The passiflora genus contains over 400 plants, most varieties of which are referred to as ’passionflower’ and produce distinctive, flowers. Many of these are native to South America. The fruit-bearing varieties are also cultivated in Asia, Africa and New Zealand.
We use the purple passionfruit (Passiflora edulis), said to be the finest of all the edible varieties. Its complex flowers consist of white petals, green calyxes and a white and purple corona of filaments.
The wrinkled, purple fruits are the size of a hen’s egg. The fruit is edible, but you ought to check that the fruit is ripe. (Check that the outer skin is wrinkled and the fruit is firm.)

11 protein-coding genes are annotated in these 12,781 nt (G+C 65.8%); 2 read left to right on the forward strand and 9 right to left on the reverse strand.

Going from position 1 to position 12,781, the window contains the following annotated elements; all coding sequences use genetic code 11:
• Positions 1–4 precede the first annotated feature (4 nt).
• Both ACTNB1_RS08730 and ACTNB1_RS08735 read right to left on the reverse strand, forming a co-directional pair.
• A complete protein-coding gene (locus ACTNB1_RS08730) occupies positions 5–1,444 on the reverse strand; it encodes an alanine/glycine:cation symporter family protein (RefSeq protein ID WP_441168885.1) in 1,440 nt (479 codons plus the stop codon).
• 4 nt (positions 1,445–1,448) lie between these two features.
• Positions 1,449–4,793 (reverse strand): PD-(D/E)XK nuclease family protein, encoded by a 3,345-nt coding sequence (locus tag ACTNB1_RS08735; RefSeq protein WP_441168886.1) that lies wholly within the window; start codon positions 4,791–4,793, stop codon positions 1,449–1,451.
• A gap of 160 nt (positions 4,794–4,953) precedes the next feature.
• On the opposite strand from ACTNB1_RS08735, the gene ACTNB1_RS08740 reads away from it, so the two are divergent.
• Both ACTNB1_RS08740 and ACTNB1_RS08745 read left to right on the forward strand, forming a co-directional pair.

In native South America, the passion flowers were important herbs, and the fruits were eaten for food.
Arriving in South America, Spanish missionaries saw the exotic flower and made a symbolic connection to the wounds of Christ; they took this as a good omen for and assigned the flower its name.
The plant is said to have sedative properties and many sources in herbal medicine speak of its application to soothe anxiety.